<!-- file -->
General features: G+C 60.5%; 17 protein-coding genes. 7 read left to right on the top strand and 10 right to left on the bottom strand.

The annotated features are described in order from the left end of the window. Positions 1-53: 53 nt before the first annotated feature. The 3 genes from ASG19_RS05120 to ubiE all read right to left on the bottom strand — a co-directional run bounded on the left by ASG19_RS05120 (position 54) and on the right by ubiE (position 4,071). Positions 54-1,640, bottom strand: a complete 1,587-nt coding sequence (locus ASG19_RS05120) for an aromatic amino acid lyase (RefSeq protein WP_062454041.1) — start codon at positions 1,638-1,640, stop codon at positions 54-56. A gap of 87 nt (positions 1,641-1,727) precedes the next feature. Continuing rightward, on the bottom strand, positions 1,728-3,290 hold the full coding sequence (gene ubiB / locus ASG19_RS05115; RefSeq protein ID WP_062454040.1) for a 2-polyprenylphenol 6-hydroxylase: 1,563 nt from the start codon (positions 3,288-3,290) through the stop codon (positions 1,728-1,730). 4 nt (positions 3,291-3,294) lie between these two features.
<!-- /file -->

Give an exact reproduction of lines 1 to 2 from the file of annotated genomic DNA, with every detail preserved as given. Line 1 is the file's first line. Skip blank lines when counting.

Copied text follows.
General features: G+C 60.5%; 17 protein-coding genes. 7 read left to right on the top strand and 10 right to left on the bottom strand.

The annotated features are described in order from the left end of the window. Positions 1-53: 53 nt before the first annotated feature. The 3 genes from ASG19_RS05120 to ubiE all read right to left on the bottom strand — a co-directional run bounded on the left by ASG19_RS05120 (position 54) and on the right by ubiE (position 4,071). Positions 54-1,640, bottom strand: a complete 1,587-nt coding sequence (locus ASG19_RS05120) for an aromatic amino acid lyase (RefSeq protein WP_062454041.1) — start codon at positions 1,638-1,640, stop codon at positions 54-56. A gap of 87 nt (positions 1,641-1,727) precedes the next feature. Continuing rightward, on the bottom strand, positions 1,728-3,290 hold the full coding sequence (gene ubiB / locus ASG19_RS05115; RefSeq protein ID WP_062454040.1) for a 2-polyprenylphenol 6-hydroxylase: 1,563 nt from the start codon (positions 3,288-3,290) through the stop codon (positions 1,728-1,730). 4 nt (positions 3,291-3,294) lie between these two features.